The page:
While I’m selling this as the perfect meal for New Year’s Eve because making pasta always has a sense of occasion to it, this gnocchi is easy enough to enjoy anytime. It’s a crowd pleaser as much as it is a standard of self care if you want to treat yourself after a tough day at the office. If you can’t find a pumpkin, butternut squash will work just as well. The red curry sauce was inspired by Jennifer McLagan’s recipe for Bitter Melon in Coconut Curry, in her beautiful book, Bitter. It’s been modified slightly to work with the sweeter gnocchi.
- For the gnocchi
- 2 1/4 pounds pumpkin, baked*
- 2 cups plus extra flour**
- Generous pinch of salt
- For the red curry sauce
- 1 tablespoon coconut oil
- 1 heaped tablespoon Thai red curry paste
- 1 can (398mL) full-fat coconut milk
- 2 tablespoons lime juice
- 2 tablespoons vegetarian fish sauce
- 1 large red tomato, diced
- 4 green onions, finely chopped (optional)
- 2 tablespoons parsley, chopped (optional)
- *A pumpkin weighing roughly 2.75 to 3 pounds before it’s been gutted and trimmed of stem should net you 2 1/4 pounds of flesh for roasting. If using butternut squash, a 2.5-pound beast should do. Set aside any excess for muffins, bread, pancakes or this beauty.
- ** Depending on the water content of your pumpkin, you may need additional flour, so keep it handy, adding a 1/4 cup at a time until dough is the desired consistency.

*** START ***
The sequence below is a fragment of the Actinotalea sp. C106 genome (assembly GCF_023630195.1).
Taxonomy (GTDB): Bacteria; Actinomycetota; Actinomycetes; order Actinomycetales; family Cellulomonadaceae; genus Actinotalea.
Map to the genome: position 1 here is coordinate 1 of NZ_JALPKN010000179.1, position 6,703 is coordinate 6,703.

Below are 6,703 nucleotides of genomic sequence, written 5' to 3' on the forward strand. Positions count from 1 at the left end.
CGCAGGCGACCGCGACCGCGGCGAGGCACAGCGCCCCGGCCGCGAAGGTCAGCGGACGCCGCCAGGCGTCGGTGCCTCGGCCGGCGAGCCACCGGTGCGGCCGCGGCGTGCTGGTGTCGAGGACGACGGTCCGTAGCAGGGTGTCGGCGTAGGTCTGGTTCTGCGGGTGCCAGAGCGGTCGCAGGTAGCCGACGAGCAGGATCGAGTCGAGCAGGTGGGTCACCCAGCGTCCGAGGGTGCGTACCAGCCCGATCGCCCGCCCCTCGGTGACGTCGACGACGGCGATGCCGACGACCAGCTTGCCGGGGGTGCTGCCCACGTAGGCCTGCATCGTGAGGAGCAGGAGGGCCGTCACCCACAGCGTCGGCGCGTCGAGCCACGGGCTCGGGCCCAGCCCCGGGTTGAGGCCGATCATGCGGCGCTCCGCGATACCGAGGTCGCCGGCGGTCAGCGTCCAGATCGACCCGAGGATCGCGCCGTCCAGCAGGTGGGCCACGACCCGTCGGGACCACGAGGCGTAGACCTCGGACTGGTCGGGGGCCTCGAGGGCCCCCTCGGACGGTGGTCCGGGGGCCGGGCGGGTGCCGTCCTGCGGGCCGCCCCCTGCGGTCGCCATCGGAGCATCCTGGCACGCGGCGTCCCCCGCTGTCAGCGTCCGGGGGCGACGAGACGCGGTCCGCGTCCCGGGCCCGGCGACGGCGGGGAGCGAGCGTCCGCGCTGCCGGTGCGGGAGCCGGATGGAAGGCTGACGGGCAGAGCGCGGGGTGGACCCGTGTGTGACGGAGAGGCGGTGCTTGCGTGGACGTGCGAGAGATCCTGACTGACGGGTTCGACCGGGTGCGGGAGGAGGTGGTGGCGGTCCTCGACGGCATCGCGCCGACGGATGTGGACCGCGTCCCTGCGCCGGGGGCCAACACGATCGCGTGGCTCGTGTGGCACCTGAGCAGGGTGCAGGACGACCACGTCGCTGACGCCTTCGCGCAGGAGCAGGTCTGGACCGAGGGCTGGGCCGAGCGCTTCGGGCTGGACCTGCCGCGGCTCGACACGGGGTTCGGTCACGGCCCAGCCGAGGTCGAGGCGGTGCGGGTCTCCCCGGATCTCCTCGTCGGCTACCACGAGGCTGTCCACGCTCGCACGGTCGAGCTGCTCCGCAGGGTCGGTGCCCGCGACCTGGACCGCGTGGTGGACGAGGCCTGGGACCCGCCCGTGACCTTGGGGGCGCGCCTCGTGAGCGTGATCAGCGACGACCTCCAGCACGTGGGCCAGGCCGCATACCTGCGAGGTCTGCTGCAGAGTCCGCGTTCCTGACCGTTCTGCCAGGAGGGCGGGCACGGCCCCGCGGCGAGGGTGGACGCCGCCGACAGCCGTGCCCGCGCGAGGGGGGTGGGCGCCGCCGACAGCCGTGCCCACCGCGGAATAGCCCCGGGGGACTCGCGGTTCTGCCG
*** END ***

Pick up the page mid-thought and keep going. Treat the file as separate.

- Cut pumpkin into four to six pieces, removing seeds and stringy bits. Bake uncovered at 400°F (200°C) for about 40 minutes or until a fork easily pierces the flesh. Do not brush with oil. This adds unnecessary moisture.
- Remove the pumpkin from the oven and let cool.
- Once cool, remove the skin. In a large mixing bowl or on a clean surface lightly dusted with flour, break apart pumpkin with hands. Use a potato masher to break down any odd firm bits until it’s a smooth consistency.
- Season with salt and add flour. Slowly and gently knead mixture with hands. Add extra flour as needed until dough is fairly firm and no longer sticky. (See note above).
- Form dough into a ball and cut into four to eight pieces using a sharp knife or pastry scraper.
- Roll pieces of dough into ropes about half an inch thick. Using your knife or pastry scraper, cut rope into half-inch pieces. Feel free to score gnocchi with a fork, if you’d like. Dust lightly with flour and set aside to make sauce.
- In a saucepan, melt the coconut oil. When it’s hot, add the curry paste, stirring until fragrant, about 30 seconds. Add coconut milk and bring to a boil, stirring continuously. Then add the lime juice and fish sauce. When bubbling again, reduce heat and simmer 10 to 12 minutes.
- While the sauce is simmering, bring a large pot of salted water to a boil. Gently drop gnocchi in boiling water and cook, until floating, usually two to three minutes. Remove with a slotted spoon and divide into serving portions.
- Add diced tomato to sauce, stirring until it’s heated through (about one minute).
- Ladle sauce over top of gnocchi. Garnish with green onions or parsley and serve immediately.